Early electric motors, 1885-90.

A machine is a tool consisting of one or more parts that is constructed to achieve a particular goal. Machines are powered devices, usually mechanically, chemically, thermally or electrically powered, and are frequently motorized. Historically, a device required moving parts to classify as a machine; however, the advent of electronics technology has led to the development of devices without moving parts that are considered machines.

CONTENT : A - F , G - L , M - R , S - Z , See also , External links


Quotes are arranged alphabetically by author.

A - FEdit

  • Soon silence will have passed into legend. Man has turned his back on silence. Day after day he invents machines and devices that increase noise and distract humanity from the essence of life, contemplation, meditation... tooting, howling, screeching, booming, crashing, whistling, grinding, and trilling bolster his ego. His anxiety subsides. His inhuman void spreads monstrously like a gray vegetation.
    • Jean Arp; As cited in: Carol Dingle (2000) Memorable Quotations: French Writers of the Past. p. 8.
  • The factory of the future will have only two employees, a man and a dog. The man will be there to feed the dog. The dog will be there to keep the man from touching the equipment.
    • Warren G. Bennis; As cited in: Mark Fisher (1991) The millionaire's book of quotations. p. 151.
  • Do you realize if it weren't for Edison we'd be watching TV by candlelight?
    • Al Boliska, as cited in: Stuart Kantor (2004) Beer, Boxers, Batteries, And Bodily Noises. p. 39.
  • It is difficult not to wonder whether that combination of elements which produces a machine for labor does not create also a soul of sorts, a dull resentful metallic will, which can rebel at times.
    • Pearl S. Buck; As cited in: Rosalie Maggio (1996) The New Beacon book of quotations by women. p. 424.
  • When a machine begins to run without human aid, it is time to scrap it - whether it be a factory or a government.
    • Alexander Chase (1966) Perspectives. Cited in: Anna Hart (1988) Expert systems: an introduction for managers. p. 111.
  • A blacksmith, Thomas Newcomen, in collaboration with a plumber, John Calley, produced the first commercially successful machine for "raising water by fire." Newcomen could not have based his design on prevailing scientific theory, White argued, because his engine relied on the dissolution of air in steam, and "scientists in his day were not aware that air dissolves in water." Evidently "the mastery of steam power" was a product of empirical science and was "not influenced by Galilean science."
    • Clifford D. Conner, A People's History of Science (2005) quoting from Lynn White, Jr., "Pumps and Pendula: Galileo and Technology," in Galileo Reappraised ed. Carlo Luigi Golino (1966).
  • Although it is not, abstractedly speaking, of importance to know who first made a most valuable experiment, or to what individual the community is indebted for the invention of the most useful machine, yet the sense of mankind has in this, as in several other things, been in direct opposition to frigid reasoning; and we are pleased with a recollection of benefits, and with rendering honour to the memory of those who bestowed them. Were public benefactors to be allowed to pass away like hewers of wood and drawers of water, without commemoration, genius and enterprise would be deprived of their most coveted distinction, and after-times would lose incentives to that emulation which urges us to cherish and practise what has been worthy of commendation or imitation in our forefathers; and to make their works, which may have served for a light and been useful to the age in which they lived, a guide and a spur to ourselves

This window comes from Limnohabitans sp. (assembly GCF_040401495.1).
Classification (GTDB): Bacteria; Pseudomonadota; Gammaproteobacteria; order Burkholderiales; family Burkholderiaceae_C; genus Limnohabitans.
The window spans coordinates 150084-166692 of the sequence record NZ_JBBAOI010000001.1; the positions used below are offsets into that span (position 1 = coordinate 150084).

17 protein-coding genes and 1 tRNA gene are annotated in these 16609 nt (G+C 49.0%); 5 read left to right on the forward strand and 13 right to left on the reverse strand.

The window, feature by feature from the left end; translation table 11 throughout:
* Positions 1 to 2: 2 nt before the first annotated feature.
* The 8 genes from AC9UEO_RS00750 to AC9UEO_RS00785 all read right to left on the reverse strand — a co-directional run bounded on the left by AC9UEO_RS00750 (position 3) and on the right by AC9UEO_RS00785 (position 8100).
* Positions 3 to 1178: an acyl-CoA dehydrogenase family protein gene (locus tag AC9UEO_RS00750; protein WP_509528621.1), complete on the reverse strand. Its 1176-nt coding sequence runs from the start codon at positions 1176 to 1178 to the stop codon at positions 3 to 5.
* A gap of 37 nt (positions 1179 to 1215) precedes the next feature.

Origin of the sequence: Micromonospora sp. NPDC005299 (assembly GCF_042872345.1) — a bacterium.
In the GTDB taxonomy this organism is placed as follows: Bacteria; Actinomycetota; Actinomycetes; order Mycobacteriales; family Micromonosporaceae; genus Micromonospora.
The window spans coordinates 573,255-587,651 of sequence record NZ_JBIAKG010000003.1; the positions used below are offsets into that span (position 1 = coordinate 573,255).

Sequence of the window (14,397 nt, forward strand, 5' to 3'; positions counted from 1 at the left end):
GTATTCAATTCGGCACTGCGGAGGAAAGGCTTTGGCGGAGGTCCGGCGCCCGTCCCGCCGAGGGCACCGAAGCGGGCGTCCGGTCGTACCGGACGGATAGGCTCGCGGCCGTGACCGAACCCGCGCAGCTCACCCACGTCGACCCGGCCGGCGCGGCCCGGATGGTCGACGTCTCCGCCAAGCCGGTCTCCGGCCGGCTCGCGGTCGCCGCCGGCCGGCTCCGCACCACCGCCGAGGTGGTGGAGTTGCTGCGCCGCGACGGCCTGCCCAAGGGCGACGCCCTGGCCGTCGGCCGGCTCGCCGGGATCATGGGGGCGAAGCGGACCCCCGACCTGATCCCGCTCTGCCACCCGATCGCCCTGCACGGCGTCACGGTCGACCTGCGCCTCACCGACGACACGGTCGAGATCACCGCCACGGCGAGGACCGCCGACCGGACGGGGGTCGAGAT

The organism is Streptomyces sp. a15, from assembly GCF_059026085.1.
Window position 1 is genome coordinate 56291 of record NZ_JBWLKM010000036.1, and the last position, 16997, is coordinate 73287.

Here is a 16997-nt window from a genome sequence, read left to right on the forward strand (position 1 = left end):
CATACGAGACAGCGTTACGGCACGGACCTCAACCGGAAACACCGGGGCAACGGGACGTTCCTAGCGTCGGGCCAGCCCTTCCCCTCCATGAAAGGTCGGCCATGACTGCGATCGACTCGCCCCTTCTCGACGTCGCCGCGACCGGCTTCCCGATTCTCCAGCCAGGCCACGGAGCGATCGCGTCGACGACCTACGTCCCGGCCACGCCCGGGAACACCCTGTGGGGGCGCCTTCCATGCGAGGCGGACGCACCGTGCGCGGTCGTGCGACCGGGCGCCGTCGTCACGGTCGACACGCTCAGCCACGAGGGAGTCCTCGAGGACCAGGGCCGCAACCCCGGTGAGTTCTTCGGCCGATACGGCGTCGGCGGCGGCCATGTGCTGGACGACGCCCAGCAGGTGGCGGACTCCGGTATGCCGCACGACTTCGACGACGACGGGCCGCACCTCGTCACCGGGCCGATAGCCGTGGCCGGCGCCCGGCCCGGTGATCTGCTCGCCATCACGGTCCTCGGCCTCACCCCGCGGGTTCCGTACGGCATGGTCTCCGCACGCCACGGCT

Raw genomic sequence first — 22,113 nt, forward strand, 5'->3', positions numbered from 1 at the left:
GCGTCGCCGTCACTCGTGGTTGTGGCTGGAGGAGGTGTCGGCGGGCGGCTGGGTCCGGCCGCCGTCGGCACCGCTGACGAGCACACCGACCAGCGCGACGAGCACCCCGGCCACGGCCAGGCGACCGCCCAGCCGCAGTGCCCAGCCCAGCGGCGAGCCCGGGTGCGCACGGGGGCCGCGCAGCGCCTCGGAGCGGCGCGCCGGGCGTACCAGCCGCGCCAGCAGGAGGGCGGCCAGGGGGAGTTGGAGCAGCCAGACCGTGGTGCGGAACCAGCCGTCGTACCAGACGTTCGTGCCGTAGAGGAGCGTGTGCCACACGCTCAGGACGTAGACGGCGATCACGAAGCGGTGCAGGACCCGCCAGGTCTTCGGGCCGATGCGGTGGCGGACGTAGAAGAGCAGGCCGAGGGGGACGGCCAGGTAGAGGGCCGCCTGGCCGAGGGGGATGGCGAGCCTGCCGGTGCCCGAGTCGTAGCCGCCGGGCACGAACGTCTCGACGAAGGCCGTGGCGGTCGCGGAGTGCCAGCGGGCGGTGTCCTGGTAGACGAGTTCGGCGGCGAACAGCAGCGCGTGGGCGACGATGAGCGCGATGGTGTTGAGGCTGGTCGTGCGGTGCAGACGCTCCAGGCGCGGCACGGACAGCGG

• It is a medium of entertainment which permits millions of people to listen to the same joke at the same time, and yet remain lonesome.
    • T.S. Eliot, about radio; Cited in: Robert Andrews (1987) The Routledge dictionary of quotations. p. 262.
  • The greatest task before civilization at present is to make machines what they ought to be, the slaves, instead of the masters of men.
  • Education makes machines which act like men and produces men who act like machines.
    • Erich Fromm; as cited in: Noah benShea (2001) Great Quotes to Inspire Great Teachers. p. 23.

G - LEdit

  • We are becoming the servants in thought, as in action, of the machine we have created to serve us.
  • Once upon a time we were just plain people. But that was before we began having relationships with mechanical systems. Get involved with a machine and sooner or later you are reduced to a factor.
    • Ellen Goodman (1978) "The Human Factor," The Washington Post, January 1987.
  • One machine can do the work of fifty ordinary men. No machine can do the work of one extraordinary man.
  • All of the biggest technological inventions created by man - the airplane, the automobile, the computer - says little about his intelligence, but speaks volumes about his laziness.
    • Mark Kennedy as cited in: Stuart Kantor (2004) Beer, Boxers, Batteries, And Bodily Noises. p. 39.

M - REdit

  • You cannot endow even the best machine with initiative; the jolliest steam-roller will not plant flowers.
    • Walter Lippmann in: ictor Earl Amend, Leo Thomas Hendrick eds. (1964) Ten contemporary thinkers. p. 315.
  • It is questionable if all the mechanical inventions yet made have lightened the day's toil of any human being.
    • John Stuart Mill (1848); As cited in: Colin Renfrew (1972) The Emergence of Civilisation. p. 499.
  • In his discussion on slavery Aristotle said that when the shuttle wove by itself and the plectrum played by itself chief workmen would not need helpers nor masters slaves. At the time he wrote, he believed that he was establishing the eternal validity of slavery; but for us today he was in reality justifying the existence of the machine. Work, it is true, is the constant form of man's interaction with his environment, if by work one means the sum total of exertions necessary to maintain life; and the lack of work usually means an impairment of function and a breakdown in organic relationship that leads to substitute forms of work, such as invalidism and neurosis. But work in the form of unwilling drudgery or of that sedentary routine which... the Athenians so properly despised—work in these forms is the true province of machines. Instead of reducing human beings to work-mechanisms, we can now transfer the main part of burden to automatic machines. This potentially... is perhaps the largest justification of the mechanical developments of the last thousand years.